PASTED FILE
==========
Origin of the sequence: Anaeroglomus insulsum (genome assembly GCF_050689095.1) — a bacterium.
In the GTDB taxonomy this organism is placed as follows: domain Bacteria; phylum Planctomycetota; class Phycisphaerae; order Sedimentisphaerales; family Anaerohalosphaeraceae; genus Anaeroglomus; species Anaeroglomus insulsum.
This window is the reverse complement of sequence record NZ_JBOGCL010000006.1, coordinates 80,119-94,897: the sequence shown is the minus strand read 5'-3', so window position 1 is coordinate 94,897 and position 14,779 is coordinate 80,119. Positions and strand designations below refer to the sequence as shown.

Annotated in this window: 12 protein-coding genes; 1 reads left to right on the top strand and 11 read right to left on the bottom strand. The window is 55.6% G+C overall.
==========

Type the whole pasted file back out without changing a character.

Origin of the sequence: Anaeroglomus insulsum (genome assembly GCF_050689095.1) — a bacterium.
In the GTDB taxonomy this organism is placed as follows: domain Bacteria; phylum Planctomycetota; class Phycisphaerae; order Sedimentisphaerales; family Anaerohalosphaeraceae; genus Anaeroglomus; species Anaeroglomus insulsum.
This window is the reverse complement of sequence record NZ_JBOGCL010000006.1, coordinates 80,119-94,897: the sequence shown is the minus strand read 5'-3', so window position 1 is coordinate 94,897 and position 14,779 is coordinate 80,119. Positions and strand designations below refer to the sequence as shown.

Annotated in this window: 12 protein-coding genes; 1 reads left to right on the top strand and 11 read right to left on the bottom strand. The window is 55.6% G+C overall.